NEW YORK (AP) — A conversation between two comedians turned serious late Tuesday when U.S. Sen. Al Franken said "everything points to" collusion between President Donald Trump's campaign and the Russians.
The Minnesota Democrat did not cite any evidence, noting a special counsel has been appointed to lead an FBI probe into the Republican administration's ties to Russia. But Franken shared his "feeling" when pressed by late-night comedy legend David Letterman during joint appearance in New York City.
"My feeling is that there was some cooperation between the Trump campaign and the Russians. I think everything points to that," Franken told Letterman, who moderated a discussion designed to highlight the release of Franken's new memoir.
Franken added, "They just haven't been acting like people who have nothing to hide."
The Associated Press reported earlier in the day that Trump's personal attorney, Michael Cohen, rejected a House intelligence committee request for information, while former National Security Adviser Michael Flynn will provide documents to the Senate intelligence committee as part of its probe into Russia's meddling in the 2016 election.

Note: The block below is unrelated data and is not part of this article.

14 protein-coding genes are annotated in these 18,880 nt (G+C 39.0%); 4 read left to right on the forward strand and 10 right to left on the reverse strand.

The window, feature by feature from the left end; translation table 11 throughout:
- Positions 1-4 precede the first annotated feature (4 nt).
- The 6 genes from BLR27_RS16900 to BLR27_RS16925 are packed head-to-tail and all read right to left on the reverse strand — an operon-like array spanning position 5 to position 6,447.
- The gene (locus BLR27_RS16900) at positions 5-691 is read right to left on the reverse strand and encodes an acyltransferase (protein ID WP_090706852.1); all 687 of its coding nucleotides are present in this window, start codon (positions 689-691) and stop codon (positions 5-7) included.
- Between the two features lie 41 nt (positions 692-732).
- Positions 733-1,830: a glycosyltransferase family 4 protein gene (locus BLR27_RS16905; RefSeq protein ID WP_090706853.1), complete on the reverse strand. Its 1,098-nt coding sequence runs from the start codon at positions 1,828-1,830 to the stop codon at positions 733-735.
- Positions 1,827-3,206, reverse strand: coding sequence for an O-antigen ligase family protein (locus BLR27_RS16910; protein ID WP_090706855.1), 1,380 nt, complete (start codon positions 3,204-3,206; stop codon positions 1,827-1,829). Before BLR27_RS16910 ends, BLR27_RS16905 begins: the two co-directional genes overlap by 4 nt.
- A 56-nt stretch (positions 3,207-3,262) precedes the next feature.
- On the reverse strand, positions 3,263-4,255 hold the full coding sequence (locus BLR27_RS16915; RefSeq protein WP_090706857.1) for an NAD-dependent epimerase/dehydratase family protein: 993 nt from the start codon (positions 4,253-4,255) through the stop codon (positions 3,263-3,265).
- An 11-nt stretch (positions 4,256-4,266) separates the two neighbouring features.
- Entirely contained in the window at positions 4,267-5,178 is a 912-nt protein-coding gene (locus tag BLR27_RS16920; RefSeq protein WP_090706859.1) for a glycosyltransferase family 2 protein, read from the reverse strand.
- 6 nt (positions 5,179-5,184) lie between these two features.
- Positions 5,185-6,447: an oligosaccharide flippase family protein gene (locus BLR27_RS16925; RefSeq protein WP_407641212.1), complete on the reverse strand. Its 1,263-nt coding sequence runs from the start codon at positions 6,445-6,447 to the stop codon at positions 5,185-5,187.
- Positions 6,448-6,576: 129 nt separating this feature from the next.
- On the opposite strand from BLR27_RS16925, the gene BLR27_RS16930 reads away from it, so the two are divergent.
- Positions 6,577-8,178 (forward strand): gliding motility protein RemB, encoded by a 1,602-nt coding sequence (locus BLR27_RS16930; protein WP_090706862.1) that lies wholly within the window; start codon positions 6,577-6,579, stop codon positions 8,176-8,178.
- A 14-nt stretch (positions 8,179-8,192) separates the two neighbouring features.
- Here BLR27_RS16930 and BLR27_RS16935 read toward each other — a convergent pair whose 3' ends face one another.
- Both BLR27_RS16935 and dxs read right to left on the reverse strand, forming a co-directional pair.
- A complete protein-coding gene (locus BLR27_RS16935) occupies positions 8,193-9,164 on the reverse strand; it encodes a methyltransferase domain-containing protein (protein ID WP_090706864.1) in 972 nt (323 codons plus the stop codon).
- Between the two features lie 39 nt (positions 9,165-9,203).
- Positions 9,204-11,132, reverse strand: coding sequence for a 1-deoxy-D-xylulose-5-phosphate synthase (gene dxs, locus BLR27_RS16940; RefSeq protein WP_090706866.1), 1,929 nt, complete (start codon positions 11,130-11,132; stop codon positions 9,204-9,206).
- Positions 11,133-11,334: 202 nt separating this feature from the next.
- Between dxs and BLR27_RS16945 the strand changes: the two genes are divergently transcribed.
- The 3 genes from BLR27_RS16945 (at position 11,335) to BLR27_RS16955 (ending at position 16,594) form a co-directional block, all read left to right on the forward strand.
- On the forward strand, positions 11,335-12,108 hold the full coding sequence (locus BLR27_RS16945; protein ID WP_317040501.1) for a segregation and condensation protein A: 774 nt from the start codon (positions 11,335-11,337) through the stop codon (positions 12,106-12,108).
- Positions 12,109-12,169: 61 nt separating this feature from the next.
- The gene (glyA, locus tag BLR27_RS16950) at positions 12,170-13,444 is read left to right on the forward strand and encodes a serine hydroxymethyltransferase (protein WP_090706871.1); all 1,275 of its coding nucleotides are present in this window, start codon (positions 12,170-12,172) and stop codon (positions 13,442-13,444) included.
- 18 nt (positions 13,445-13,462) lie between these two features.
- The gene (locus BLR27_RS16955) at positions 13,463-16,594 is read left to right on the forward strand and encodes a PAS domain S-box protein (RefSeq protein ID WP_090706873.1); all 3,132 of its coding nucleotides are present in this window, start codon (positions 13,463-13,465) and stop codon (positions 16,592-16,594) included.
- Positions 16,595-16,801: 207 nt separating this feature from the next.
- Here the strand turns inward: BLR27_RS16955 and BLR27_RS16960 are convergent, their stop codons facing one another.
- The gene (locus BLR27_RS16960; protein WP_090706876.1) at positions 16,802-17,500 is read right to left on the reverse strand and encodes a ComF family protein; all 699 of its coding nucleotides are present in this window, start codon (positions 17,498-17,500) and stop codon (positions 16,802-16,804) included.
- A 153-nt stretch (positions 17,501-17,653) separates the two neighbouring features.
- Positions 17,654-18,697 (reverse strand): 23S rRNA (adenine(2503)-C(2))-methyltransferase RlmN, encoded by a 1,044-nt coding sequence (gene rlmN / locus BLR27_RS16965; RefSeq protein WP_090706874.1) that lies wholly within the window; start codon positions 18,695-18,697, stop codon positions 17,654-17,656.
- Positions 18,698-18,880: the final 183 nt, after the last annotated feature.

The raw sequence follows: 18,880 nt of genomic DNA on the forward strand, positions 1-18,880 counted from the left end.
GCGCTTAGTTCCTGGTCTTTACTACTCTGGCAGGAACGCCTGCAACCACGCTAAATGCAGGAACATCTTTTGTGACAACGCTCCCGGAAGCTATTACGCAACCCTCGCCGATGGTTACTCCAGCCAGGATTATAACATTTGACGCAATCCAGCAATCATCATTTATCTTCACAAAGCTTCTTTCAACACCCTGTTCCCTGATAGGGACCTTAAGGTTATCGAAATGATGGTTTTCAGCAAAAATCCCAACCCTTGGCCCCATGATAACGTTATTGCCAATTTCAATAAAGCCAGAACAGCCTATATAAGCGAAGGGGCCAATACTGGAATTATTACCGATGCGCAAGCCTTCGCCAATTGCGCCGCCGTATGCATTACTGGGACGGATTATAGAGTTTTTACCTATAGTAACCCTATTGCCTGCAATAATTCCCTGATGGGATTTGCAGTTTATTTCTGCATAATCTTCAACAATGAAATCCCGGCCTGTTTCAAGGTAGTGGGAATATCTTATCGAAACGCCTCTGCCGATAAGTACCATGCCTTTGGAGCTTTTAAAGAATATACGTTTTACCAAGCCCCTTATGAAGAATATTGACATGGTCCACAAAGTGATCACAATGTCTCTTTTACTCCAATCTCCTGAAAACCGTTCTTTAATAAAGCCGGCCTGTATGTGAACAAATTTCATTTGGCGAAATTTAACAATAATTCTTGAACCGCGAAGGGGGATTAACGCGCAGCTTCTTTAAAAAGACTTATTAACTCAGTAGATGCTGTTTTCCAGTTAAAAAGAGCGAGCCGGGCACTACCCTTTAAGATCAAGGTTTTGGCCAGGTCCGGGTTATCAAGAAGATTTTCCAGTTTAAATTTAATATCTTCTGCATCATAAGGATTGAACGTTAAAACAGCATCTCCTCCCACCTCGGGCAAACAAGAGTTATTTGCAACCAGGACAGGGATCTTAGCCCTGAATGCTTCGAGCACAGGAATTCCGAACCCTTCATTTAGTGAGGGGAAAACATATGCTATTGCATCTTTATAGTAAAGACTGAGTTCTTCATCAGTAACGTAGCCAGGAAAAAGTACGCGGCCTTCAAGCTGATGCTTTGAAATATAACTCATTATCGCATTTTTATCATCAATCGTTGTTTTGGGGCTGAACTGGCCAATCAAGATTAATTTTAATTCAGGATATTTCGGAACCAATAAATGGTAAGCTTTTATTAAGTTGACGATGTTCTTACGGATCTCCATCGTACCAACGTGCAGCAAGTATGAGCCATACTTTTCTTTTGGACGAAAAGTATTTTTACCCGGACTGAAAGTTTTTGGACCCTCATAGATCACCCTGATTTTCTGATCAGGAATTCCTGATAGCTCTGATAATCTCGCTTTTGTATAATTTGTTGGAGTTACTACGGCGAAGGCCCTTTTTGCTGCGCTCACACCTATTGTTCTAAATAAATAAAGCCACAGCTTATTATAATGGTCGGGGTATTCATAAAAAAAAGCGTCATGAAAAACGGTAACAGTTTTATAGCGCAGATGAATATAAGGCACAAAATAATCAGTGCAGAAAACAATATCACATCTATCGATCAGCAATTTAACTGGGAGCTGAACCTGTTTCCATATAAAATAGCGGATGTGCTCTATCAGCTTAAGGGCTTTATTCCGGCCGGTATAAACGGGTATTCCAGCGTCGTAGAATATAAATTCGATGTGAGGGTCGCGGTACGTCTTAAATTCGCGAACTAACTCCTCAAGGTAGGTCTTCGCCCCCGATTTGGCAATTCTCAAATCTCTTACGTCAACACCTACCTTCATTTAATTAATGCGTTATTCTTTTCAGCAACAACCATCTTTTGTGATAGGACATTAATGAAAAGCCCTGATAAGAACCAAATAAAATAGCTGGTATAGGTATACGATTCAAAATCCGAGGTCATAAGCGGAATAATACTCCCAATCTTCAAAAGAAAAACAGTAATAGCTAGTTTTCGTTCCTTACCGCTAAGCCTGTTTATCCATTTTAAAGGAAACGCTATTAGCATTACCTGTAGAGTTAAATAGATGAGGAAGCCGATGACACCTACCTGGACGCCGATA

Franken, a founding writer on "Saturday Night Live," has emerged as a liberal hero of sorts during his two terms in the Senate. He insisted in recent days that he will not run for president in 2020, however.
"I see myself running for re-election in 2020," he told Letterman of his plans to seek a third Senate term.
Letterman and Franken ignored comedian Kathy Griffin's photo shoot in which she's pictured holding what looks like Trump's severed head.
While Griffin apologized for the image, the Republican National Committee singled out Franken for accepting political contributions exceeding $3,000 from Griffin in recent years. The two were scheduled to appear together at an event in California in the coming weeks.
Franken spokesman Michael Dale-Stein did not say whether Franken still planned to attend the event, but he condemned Griffin's photo. The senator, Dale-Stein said, "believes this image was inappropriate and not the kind of thing that should be part of our national discourse."
Back in New York, the comedians had the crowd roaring.
In classic deadpan style, Letterman drew a huge laugh when he declared, "I have begun to lose confidence in the Trump administration."